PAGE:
Advertising sales veteran Vince Thompson found a way to introduce an exciting ingredient into his larger marketing solutions. He brings in a third party research group to conduct post-campaign analysis and deliver a case study white paper to the client. This component adds only $30,000 to a multi-million dollar campaign, “but has the effect of adding a pinch of truffles to the final product,” he says. “For the marketer, they not only receive an ad campaign, he now has a deliverable he can share internally or from the podium at a trade conference.”
If you work at a large enterprise with multiple strategic business units, you may need to expand your concept of the cupboard to include offerings that may not be part of your compensation plan or quota. This may involve including other players who have not historically played nice with you in dealing with a common customer. But if you are stuck in a must-win deal, and you really want to solve the problem, you’ll have to transcend your personal needs and fears.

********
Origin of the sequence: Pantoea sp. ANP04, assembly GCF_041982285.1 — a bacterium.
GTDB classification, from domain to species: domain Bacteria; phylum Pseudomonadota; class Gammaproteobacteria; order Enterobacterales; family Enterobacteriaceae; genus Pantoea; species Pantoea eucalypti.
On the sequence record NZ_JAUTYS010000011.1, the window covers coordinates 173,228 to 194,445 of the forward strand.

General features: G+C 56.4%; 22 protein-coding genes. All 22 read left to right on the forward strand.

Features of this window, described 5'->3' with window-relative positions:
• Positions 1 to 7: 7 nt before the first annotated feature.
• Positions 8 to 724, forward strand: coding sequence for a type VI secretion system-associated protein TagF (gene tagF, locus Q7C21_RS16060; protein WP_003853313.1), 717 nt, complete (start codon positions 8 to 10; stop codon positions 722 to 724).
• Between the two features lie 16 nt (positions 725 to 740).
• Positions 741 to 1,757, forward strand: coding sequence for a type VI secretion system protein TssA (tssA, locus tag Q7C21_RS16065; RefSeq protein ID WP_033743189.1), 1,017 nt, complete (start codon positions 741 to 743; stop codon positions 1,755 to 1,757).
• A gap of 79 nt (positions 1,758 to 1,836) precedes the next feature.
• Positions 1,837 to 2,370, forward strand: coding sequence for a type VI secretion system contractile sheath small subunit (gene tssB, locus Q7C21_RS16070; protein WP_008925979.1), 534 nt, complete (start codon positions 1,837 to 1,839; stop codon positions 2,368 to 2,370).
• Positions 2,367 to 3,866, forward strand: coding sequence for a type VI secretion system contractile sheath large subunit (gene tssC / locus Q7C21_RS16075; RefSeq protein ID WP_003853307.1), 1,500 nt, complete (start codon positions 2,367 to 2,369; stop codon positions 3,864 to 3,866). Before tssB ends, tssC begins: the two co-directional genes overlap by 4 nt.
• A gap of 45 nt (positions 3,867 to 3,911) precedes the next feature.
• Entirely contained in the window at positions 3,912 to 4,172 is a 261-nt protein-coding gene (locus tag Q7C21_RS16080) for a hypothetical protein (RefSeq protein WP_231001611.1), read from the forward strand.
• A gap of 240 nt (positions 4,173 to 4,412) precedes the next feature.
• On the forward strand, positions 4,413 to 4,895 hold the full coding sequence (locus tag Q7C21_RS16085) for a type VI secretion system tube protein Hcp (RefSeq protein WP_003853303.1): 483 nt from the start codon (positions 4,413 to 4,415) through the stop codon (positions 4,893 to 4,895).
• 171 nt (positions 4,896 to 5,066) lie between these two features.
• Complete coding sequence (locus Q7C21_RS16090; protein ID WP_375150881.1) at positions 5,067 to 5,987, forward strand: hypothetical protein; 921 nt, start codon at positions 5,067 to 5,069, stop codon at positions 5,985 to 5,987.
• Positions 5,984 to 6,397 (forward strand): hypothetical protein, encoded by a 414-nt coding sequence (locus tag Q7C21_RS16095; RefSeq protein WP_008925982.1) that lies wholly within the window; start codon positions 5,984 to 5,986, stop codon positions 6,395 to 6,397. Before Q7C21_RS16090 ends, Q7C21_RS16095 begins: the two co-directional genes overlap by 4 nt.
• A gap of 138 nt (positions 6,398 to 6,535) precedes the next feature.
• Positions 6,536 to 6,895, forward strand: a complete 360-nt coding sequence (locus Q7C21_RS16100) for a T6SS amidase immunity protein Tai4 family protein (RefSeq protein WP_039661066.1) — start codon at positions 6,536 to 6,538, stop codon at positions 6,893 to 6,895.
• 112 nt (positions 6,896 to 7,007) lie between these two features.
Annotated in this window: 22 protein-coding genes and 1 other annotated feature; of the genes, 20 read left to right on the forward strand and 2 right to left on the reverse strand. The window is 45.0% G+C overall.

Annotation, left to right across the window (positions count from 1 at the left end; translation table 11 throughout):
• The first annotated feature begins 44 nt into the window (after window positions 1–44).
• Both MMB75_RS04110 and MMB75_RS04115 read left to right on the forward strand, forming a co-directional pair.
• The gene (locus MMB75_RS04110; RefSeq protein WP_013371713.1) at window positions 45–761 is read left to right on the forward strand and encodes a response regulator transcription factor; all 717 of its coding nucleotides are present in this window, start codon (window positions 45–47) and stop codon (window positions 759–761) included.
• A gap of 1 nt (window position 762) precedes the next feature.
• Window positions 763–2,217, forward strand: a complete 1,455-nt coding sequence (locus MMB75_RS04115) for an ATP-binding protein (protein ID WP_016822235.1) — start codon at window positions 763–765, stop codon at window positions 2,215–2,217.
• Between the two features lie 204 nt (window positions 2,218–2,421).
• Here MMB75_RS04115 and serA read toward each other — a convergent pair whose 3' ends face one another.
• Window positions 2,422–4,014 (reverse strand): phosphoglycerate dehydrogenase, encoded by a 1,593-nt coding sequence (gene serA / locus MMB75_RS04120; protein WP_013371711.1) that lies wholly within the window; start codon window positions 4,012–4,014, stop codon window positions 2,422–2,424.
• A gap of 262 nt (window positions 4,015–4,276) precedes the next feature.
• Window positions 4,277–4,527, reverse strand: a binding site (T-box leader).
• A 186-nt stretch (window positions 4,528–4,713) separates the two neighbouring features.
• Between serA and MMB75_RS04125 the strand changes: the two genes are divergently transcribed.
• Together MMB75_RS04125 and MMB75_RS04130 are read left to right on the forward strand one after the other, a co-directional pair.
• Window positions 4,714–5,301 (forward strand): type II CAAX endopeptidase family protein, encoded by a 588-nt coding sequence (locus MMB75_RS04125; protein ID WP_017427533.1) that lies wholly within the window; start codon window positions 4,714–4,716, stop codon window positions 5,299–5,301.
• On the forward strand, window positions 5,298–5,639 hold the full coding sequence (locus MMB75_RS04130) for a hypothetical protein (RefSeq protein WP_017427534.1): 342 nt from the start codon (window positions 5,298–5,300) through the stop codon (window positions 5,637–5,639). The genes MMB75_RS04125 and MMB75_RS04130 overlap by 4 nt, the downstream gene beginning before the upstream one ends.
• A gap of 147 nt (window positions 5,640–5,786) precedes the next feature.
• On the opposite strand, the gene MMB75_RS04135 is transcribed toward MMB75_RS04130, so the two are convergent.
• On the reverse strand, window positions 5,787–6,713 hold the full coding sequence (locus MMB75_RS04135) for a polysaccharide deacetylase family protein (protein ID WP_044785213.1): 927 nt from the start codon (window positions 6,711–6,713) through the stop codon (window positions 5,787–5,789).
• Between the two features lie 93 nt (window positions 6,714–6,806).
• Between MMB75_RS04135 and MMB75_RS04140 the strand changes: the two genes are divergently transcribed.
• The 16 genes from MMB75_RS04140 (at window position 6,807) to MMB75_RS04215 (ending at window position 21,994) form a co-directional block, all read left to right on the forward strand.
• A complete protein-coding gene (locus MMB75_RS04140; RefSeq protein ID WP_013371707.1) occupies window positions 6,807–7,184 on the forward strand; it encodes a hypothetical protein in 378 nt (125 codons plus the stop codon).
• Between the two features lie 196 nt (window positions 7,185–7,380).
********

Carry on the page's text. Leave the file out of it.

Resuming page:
This is what Glen Rosen and his team did at SunGard, a software company focused on the financial services industry. He’s one of the company’s most successful account executives because of his flexibility when it comes to solving the entire customer’s problem. “He’s commercially creative in finding the win-win,” said his manager, Anthony. “He knows that sometimes you’ve got to go against the grain.” When Glen pursued a strategic relationship with a leading global banking organization, few thought he could win. When SunGard received the RFP, it was clear that the prospect was looking for a highly customized solution and had likely done a lot of their own research already, talking themselves into looking for a partner that would create a one-of-a-kind package. SunGard, however, seeks to avoid customization, as it is not scalable and doesn’t provide the same predictable level of service that their standard products do.